One your application is submitted, you should begin your preparation in earnest. We recommend that both CBAP and CCBA candidates read the entire BABOK before doing any other preparation. You won’t want to try this in one sitting, but plan to read it over time and take notes as you do.

Choose any Knowledge Area (KA) you feel comfortable with to start, since business analysis is iterative and non-linear. Start by listing out the Knowledge Areas and their tasks. There are seven Knowledge Areas, and 32 tasks among them as the following chart shows. Note that the Underlying Competencies Knowledge Area has no tasks and is not listed. Some candidates find it helpful to read a chapter at a time from a study guide, such as the one we wrote, in conjunction with each KA from the BABOK Guide.

Most people encounter a terminology “eye opener” when reading through the BABOK. What we mean by this is that some or even many of the terms in the BABOK don’t agree with your actual practice of business analysis. The tasks and techniques that are brand new to you are one thing, and you will have some learning to do. We consider this to be positive for BA practitioners, since the exam leads us to discover and learn new things.

The trouble you will more likely have is dealing with different terms for the same thing. For instance, we have worked with software packages since 1980 and are quite familiar with them. Although commonly used in some organizations, Rich’s first reaction to the term “COTS” in the BABOK was “what are they talking about?” After discovering COTS was just an acronym for “Commercial-Off-The-Shelf” software packages, he adjusted his own terminology to match the BABOK. You will undoubtedly have your own moments of “terminology tension” as you adjust to the IIBA terms. Remember to use and study the BABOK terms, even if they are “wrong” (we mean that tongue in cheek).

Step 4: Absorb the BABOK

Some people may be able to read the BABOK and then pass the exam. Most of us, though, need something more, and a foolproof plan should include additional study to help absorb the key concepts of the BABOK. The three main methods are the following:

  • Study Groups
  • Classes
  • Individual Study

RESEARCH FINDINGS

We have done two informal research studies of CBAP and CCBA recipients, and the median study time in our survey has been 100 hours of study time (80 hours after taking a CBAP preparation class). Some have reported as many as 200+ hours, but that is at the high end. Our research also reveals that the ideal time to take the exam is anywhere from 6-8 weeks after taking a prep class up to 3 months. 

Study groups are effective ways for many people to study. Being part of a group that meets regularly can be motivating for participants to keep up with studying. Participants report that they learn from each other, they learn by teaching each other, and by letting people “think out loud.” These are all helpful learning aids. You can also benefit in a study group from using prepared or self-made flashcards of key terms and concepts and working with a partner to coach and encourage each other. Visit our CBAP-CCBA resources page for a free template to create your own flash cards.

Prep class. Another beneficial study method is to attend a CBAP/CCBA preparation class, whether in-person or virtually. A class is a way to get your study off to a quick start or as a review and to give you confidence right before taking the exam. It also helps you to compress your study time. You get the benefit of learning from the instructor and other students, some of whom you might be able to keep in touch with after class, and form your own informal study group.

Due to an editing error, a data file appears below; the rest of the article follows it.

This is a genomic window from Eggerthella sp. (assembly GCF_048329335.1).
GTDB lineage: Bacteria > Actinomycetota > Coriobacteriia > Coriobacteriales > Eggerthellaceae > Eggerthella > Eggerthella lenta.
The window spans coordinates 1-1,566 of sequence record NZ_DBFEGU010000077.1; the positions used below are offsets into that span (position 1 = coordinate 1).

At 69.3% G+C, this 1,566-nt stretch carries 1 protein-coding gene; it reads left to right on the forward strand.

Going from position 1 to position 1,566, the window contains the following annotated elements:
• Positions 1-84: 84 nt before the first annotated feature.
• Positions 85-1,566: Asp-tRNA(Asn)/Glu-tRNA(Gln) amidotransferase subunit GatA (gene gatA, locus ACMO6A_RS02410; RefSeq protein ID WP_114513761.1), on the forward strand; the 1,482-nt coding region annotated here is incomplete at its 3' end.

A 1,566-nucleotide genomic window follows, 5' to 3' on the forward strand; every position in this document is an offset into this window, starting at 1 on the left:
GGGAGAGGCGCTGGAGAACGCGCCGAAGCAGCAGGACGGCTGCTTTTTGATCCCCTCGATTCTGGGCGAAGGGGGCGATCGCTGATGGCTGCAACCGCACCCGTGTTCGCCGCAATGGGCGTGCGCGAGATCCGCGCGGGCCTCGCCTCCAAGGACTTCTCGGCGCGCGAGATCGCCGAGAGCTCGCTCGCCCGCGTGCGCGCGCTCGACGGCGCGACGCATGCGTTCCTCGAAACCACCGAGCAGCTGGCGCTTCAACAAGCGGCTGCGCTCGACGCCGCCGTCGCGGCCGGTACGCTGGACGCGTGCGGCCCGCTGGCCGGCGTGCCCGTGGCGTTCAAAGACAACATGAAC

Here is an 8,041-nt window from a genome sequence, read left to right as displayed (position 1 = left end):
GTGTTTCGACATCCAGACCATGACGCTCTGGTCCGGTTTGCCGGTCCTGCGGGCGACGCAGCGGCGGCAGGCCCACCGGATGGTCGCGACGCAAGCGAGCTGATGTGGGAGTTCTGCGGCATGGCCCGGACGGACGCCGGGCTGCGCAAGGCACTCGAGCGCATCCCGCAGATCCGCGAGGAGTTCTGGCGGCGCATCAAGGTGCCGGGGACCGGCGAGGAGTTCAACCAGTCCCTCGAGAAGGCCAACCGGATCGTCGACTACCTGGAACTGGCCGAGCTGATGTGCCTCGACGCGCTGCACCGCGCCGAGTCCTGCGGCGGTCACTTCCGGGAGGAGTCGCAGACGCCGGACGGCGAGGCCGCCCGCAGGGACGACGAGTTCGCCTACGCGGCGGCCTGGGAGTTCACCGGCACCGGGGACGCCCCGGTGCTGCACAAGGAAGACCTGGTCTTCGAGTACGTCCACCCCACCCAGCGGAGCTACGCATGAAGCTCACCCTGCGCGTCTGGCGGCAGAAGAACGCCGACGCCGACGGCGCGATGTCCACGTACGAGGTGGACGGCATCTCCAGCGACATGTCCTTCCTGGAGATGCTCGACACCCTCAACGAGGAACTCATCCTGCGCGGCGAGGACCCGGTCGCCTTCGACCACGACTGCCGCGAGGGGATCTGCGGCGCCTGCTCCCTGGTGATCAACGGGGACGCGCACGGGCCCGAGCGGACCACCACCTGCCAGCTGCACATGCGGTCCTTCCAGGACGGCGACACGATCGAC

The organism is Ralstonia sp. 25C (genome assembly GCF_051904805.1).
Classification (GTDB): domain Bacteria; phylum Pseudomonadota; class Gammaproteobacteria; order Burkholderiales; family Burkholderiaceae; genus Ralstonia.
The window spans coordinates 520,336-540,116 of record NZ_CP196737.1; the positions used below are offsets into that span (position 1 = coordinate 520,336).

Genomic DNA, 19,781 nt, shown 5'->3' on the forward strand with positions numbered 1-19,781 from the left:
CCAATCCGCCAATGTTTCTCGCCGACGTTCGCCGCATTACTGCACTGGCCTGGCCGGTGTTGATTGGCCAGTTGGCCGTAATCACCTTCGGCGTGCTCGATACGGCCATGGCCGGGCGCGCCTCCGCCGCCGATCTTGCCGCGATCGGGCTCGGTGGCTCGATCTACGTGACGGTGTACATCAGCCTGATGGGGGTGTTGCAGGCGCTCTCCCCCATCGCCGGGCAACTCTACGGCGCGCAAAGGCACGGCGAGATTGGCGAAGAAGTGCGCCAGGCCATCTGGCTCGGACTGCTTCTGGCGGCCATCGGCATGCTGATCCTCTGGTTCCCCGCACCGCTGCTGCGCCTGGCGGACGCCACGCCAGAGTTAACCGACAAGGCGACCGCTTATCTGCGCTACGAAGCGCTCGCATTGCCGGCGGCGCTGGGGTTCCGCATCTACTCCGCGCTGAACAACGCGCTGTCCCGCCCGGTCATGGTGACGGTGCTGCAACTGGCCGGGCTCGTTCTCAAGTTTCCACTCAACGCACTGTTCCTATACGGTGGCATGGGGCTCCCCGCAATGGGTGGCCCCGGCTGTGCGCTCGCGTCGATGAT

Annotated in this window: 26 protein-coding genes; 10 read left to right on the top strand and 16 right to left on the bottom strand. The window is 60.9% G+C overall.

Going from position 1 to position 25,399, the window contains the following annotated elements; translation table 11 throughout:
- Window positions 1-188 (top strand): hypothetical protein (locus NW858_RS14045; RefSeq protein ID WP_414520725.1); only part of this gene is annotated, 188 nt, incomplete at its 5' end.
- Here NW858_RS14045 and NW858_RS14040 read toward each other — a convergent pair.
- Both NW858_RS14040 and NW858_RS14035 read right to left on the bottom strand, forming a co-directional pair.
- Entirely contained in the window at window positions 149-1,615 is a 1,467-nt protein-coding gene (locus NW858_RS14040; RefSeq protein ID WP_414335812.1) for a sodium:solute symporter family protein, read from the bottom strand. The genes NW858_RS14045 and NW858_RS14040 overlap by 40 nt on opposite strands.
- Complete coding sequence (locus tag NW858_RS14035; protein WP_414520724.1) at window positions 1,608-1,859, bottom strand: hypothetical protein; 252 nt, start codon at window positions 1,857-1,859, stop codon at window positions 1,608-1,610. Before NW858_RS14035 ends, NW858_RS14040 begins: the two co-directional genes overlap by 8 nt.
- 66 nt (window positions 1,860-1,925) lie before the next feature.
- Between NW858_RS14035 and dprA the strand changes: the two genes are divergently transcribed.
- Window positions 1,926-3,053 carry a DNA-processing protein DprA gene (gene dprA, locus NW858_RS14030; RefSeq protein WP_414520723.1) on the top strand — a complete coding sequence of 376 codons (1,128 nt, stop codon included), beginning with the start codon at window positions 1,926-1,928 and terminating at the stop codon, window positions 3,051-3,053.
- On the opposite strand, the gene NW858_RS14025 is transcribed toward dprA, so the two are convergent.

Individual study. If group learning is not your preferred way, or you don’t have access to study groups or classes, you need to try the individual approach. Even if you take a class or participate in a study group, you will likely need to do some individual studying. You can create your own study outlines and flashcards as you read the BABOK, and practice using them on your own.

Study by Style. Research from Insights Corporation shows that individuals study according to a few preferred styles. Table 1 summarizes the four basic learning styles and offers some ideas for how to orient your approach to preparation according to your preferred style.

BLUE

  • Give me the details
  • Thorough processing
  • Research
  • Data/facts

Study Tips:

  • Re-Read BABOK
  • Take Notes
  • Complete practice exams
  • Study your notes

RED

  • Action-oriented
  • Get to the point
  • Practical action
  • Immediate and fast

Study Tips:

  • Take practice exams
  • Re-Read Study Guides
  • Use Mnemonics

GREEN

  • Reflective
  • Give me time to process and review
  • Structured activities

Study Tips:

  • Practice Exams
  • Training Class
  • Flashcards
  • Notes revie

YELLOW

  • Experiential
  • Get me involved
  • Interactive
  • Spontaneous

Study Tips:

  • Flashcards with a “buddy”
  • Training Class
  • Take practice exams
  • Audio Flashcards
Table 1: Learning Styles by Color. © 2000 Andrew Lothian, Insights Learning. 

Step 5: Take Practice Exam Questions

In addition to the above methods, practice exams are a great way to prepare. Based on our own exam preparation experience a suggested approach is to use a study guide that also contain practice questions in them. Use online exam simulators for practice answering questions via computer. Take numerous practice exams and keep track of your progress. For the Knowledge Areas you are not scoring well on, do additional reading and studying. Practice exams are the best feedback in your preparation because they let you know how well you are absorbing the BABOK. There are a few online exam simulators available on the web. Visit our CBAP/CCBA products page for a link to our own study exam and exam simulator.

Step 6: Do Final Preparation

Whatever your methods or style of studying, you will want to spend your final preparation by focusing on areas you have had trouble with. If you kept track of your practice exam results, focus your final preparation time on the Knowledge Areas, tasks, or techniques that were the most challenging. If you can, practice taking exam questions on those subjects. Make sure to re-read the BABOK in the areas you are struggling with. Rich did this before his exam and it helped.